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Unforgettable Sights

Heroes Remember

Unforgettable Sights

I flew in October, November and it was getting cold but we had electrical heated flying suits which were great but it was still, you know, chilly. I was in the open really. Again, where I was, I had the view right down so I saw the target. I could just lean over like that and everything was happening down there. Compared to the navigator, I don't think he hardly ever saw anything. He was too busy in his little cubby to make sure you were on course. The other air gunners, the mid upper and the rear, they saw a lot of it too. I will never forget it for what I saw, you know. It was just explosions, fire, search lights, flak, looking out for fighters. And my last trip, I'll have to tell you about that... my 32nd trip in Willy, we had just released the bombs and we were caught in the cone. Now there was a blue search light which controlled the battery of search lights and if the blue light caught you then instantly the whole battery had you. And they got us just after we released the bombs and it was just like daylight up there and like for me, it's a funny feeling but I had the feeling they're really after me, you know, because there I was sitting there and these lights shining right up at me. But anyways, the skipper put the nose down, this was the recommended way to get out of the cone and build up your speed and we did, we got out of it. That could have been my last trip in other than getting home. You know, it was sort of a funny situation; last trip getting home and completing it and the last trip being shot down, that was the difference. Interviewer: But there must have been great anxiety and tension. I don't know how you describe that really. It was just something that happened, something that we did when we were told to do it and you didn't ask any questions. At briefing you took in everything that you thought would be necessary and when when we got home, when we touched down, back to dispersal, who was the first one to greet us, the ground crew. Interviewer: Can you elaborate on the importance of the ground crew? All important. I mean, they kept the aircraft airworthy, that's what they did and you relied on them wholly as far as the aircraft was concerned to get you back home and that's what happened 32 times for me.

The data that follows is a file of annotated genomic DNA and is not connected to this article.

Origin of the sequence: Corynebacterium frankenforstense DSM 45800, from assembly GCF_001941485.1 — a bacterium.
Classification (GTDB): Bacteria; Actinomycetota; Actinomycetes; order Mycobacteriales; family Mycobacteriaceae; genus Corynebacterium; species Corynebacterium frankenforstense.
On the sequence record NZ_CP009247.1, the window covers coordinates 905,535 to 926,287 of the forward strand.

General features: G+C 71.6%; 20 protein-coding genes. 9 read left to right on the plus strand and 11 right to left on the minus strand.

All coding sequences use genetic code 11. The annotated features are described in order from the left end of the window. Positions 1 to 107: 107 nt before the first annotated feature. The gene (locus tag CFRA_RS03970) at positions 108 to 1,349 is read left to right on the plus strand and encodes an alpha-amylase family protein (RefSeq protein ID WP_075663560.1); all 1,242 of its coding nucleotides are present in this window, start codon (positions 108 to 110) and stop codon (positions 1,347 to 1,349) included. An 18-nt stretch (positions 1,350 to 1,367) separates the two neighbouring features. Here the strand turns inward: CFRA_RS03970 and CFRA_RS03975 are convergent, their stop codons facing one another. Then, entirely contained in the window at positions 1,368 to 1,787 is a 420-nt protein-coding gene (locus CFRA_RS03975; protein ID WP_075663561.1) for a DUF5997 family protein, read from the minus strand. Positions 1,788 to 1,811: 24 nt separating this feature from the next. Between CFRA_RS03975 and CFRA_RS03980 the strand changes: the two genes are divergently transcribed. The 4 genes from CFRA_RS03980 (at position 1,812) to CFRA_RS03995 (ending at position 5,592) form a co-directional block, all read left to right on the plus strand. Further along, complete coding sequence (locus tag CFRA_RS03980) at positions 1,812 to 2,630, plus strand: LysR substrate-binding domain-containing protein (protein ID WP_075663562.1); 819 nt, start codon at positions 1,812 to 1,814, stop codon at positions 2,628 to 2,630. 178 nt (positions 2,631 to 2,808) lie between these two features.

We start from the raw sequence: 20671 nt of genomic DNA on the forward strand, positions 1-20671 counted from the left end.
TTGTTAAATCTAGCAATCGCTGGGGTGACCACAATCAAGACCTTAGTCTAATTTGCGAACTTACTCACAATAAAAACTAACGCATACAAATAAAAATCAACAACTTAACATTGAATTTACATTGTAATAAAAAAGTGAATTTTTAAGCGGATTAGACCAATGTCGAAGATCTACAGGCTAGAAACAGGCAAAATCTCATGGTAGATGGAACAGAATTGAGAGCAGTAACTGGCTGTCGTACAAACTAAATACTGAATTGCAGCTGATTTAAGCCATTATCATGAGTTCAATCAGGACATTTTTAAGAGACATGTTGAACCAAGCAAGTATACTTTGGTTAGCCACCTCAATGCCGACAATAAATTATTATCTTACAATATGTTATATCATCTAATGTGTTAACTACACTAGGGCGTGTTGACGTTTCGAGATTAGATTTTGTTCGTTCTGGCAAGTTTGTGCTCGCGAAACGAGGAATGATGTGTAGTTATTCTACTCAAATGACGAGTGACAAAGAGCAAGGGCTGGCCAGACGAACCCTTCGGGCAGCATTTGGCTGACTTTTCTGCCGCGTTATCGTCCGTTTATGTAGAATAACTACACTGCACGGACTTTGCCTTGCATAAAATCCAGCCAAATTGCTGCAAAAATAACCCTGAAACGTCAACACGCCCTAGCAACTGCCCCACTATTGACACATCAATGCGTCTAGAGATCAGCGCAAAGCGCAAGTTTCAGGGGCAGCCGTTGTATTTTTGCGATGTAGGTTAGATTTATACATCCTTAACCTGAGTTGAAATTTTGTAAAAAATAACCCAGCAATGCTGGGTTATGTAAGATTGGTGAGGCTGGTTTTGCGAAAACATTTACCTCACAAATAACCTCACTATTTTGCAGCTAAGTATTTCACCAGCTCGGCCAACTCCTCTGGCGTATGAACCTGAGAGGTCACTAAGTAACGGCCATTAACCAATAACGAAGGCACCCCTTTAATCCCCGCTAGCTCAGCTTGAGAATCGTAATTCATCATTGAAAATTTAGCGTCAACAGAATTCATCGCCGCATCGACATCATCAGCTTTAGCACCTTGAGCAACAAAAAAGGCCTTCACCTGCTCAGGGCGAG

Mr. McLean shares his recollection of what he witnessed during flight operations and the significance of the ground crew.

John “Jack” McLean

John (Jack) Caldwell McLean was born on June 1, 1925, in Port Elgin, Ontario. He moved to Hull, Quebec, with his family at age 12, and then eventually settled in Ottawa, Ontario. He enlisted at 55 Queen Street in Ottawa on September 15, 1943, and joined 415 (Swordfish) Squadron, Bomber Command, as an air gunner on an all-Canadian crew. Number 6 Group consisted of 14 squadrons on 7 airfields in Yorkshire, England. Mr. McLean ended the war as a flying officer (FO), after completing a tour of 32 trips. He was also a volunteer for “Tiger Force.” He enjoyed a successful career in the public service at the Department of Finance, the Treasury Board Secretariat, and Indian and Northern Affairs. He was married on May 15, 1948, and raised a family of five. Mr. McLean is a member of Branch 593 of the Royal Canadian Legion (Bells Corners), and is a member of the Air Force Association.

Meta Data
Veterans Affairs Canada
June 22, 2012
Person Interviewed:
John “Jack” McLean
War, Conflict or Mission:
Second World War
Bomber Command
Air Force
415 Squadron
Mid Upper / Tail Gunner

Copyright / Permission to Reproduce

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